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Religion, Division of Labor and Conflict: Anti-Semitism in German Regions over 600 Years

Author

Listed:
  • Becker, Sascha O.

    (University of Warwick)

  • Pascali, Luigi

    (Pompeu Fabra University)

Abstract

Anti-Semitism continues to be a widespread societal problem rooted deeply in history. Using novel city-level data from Germany for more than 2,000 cities and county-level data, we study the role of economic incentives in shaping the co-existence of Jews, Catholics and Protestants. The Catholic ban on usury gave Jews living in Catholic regions a specific advantage in the moneylending sector. Following the Protestant Reformation (1517), the Jews lost this advantage in regions that became Protestant but not in those regions that remained Catholic. We show that 1) the Protestant Reformation induced a change in the geography of anti-Semitism with persecutions of Jews and anti-Jewish publications becoming more common in Protestant areas relative to Catholic areas; 2) this change was more pronounced in cities where Jews had already established themselves as moneylenders; 3) the Reformation reduced the specialization of Jews in the financial sector in Protestant regions but not in Catholic regions. We interpret these findings as evidence that, following the Protestant Reformation, the Jews living in Protestant regions lost their comparative advantage in lending. This change exposed them to competition with the Christian majority leading, eventually, to an increase in anti-Semitism.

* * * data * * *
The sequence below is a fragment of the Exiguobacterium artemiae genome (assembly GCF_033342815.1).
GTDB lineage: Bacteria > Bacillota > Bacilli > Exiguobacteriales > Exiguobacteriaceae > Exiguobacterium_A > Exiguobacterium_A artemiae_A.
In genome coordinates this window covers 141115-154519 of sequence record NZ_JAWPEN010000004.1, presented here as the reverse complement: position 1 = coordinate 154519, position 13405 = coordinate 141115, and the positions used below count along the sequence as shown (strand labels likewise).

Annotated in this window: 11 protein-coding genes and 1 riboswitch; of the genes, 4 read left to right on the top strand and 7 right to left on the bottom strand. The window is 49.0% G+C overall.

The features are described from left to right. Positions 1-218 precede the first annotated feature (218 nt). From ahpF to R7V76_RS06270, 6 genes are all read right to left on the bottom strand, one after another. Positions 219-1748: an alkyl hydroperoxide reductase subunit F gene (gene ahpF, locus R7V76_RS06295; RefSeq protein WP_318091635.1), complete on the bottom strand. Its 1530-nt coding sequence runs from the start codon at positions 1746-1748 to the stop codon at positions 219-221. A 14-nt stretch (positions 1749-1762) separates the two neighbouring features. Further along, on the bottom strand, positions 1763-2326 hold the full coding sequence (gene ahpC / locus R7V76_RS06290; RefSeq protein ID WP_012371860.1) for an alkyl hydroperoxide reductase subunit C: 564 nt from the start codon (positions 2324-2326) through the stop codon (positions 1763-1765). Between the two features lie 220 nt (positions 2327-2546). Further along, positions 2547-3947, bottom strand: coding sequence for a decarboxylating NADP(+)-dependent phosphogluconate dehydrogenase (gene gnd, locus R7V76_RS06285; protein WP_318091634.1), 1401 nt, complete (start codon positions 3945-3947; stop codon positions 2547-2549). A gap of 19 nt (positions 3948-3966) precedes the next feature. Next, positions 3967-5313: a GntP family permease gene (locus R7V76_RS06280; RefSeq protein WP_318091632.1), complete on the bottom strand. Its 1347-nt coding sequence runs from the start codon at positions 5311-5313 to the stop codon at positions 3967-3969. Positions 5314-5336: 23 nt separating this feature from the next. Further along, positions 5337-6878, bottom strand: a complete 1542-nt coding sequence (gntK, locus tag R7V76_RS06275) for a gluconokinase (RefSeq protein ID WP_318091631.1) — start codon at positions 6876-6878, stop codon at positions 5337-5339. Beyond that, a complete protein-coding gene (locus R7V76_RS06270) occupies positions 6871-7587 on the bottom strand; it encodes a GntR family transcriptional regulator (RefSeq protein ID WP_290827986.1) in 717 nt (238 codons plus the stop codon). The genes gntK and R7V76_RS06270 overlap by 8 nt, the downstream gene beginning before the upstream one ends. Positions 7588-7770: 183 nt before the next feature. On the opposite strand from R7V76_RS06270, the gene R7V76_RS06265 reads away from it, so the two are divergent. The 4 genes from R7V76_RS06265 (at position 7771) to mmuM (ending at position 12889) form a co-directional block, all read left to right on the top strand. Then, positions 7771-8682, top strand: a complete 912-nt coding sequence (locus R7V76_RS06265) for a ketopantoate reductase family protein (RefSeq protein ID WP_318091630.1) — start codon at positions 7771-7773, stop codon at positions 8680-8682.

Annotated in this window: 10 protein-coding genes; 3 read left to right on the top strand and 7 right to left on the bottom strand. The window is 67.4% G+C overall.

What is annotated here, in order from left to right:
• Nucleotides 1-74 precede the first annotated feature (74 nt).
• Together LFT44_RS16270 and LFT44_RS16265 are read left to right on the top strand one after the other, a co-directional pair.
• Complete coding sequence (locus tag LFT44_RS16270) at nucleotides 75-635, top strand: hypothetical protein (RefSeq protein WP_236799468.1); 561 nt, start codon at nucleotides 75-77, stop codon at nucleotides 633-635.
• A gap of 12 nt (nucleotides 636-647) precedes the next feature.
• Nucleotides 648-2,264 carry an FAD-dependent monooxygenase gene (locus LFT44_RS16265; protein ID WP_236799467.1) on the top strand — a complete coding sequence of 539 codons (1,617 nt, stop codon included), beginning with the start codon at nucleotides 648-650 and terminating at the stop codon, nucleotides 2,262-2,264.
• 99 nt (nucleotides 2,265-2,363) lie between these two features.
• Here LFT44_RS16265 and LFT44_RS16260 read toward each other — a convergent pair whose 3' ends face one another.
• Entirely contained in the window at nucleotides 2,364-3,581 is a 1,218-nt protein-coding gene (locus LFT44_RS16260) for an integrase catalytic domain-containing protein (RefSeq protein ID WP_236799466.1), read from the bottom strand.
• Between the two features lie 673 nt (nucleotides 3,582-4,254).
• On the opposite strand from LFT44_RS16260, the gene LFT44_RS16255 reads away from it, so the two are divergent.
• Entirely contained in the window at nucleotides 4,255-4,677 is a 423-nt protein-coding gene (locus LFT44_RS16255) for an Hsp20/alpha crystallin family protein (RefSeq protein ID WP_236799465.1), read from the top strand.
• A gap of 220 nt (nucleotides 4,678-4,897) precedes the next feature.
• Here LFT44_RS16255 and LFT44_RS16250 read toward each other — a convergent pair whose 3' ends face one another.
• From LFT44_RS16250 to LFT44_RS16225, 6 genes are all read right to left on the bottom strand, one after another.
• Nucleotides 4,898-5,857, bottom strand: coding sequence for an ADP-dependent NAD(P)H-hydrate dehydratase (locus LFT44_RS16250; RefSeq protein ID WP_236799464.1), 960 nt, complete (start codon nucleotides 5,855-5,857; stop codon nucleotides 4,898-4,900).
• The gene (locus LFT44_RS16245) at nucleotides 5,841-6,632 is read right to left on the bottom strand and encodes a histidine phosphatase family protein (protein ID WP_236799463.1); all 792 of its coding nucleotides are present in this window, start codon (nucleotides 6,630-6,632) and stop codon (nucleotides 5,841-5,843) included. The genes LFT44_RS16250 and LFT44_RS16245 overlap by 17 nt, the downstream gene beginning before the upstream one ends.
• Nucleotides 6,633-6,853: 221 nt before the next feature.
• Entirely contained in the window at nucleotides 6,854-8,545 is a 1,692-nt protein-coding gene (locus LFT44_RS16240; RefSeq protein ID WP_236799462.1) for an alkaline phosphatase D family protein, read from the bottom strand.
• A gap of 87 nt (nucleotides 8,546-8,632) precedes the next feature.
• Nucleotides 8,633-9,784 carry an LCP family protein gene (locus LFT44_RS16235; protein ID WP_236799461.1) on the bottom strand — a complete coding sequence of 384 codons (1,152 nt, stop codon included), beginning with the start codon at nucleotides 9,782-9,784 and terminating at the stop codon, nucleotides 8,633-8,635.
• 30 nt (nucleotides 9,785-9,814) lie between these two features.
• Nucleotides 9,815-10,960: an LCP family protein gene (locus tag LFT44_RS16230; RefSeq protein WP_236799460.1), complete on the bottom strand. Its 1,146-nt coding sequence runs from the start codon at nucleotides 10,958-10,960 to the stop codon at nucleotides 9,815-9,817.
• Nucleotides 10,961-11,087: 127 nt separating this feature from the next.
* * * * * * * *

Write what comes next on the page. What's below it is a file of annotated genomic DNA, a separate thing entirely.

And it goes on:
Suggested Citation

  • Becker, Sascha O. & Pascali, Luigi, 2016. "Religion, Division of Labor and Conflict: Anti-Semitism in German Regions over 600 Years," CAGE Online Working Paper Series 288, Competitive Advantage in the Global Economy (CAGE).
  • Handle: RePEc:cge:wacage:288
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    File URL: http://www2.warwick.ac.uk/fac/soc/economics/research/centres/cage/manage/publications/288-2016_becker.pdf
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    References listed on IDEAS

    as
    1. Sascha O. Becker & Ludger Woessmann, 2009. "Was Weber Wrong? A Human Capital Theory of Protestant Economic History," The Quarterly Journal of Economics, Oxford University Press, vol. 124(2), pages 531-596.
    2. Raymond de Roover, 1955. "Scholastic Economics: Survival and Lasting Influence from the Sixteenth Century to Adam Smith," The Quarterly Journal of Economics, Oxford University Press, vol. 69(2), pages 161-190.
    3. Maristella Botticini & Zvi Eckstein, 2007. "From Farmers to Merchants, Conversions and Diaspora: Human Capital and Jewish History," Journal of the European Economic Association, MIT Press, vol. 5(5), pages 885-926, September.
    4. Finley, Theresa & Koyama, Mark, 2016. "Plague, Politics, and Pogroms: The Black Death, Rule of Law, and the persecution of Jews in the Holy Roman Empire," MPRA Paper 72110, University Library of Munich, Germany.
    5. Jeremiah E. Dittmar, 2011. "Information Technology and Economic Change: The Impact of The Printing Press," The Quarterly Journal of Economics, Oxford University Press, vol. 126(3), pages 1133-1172.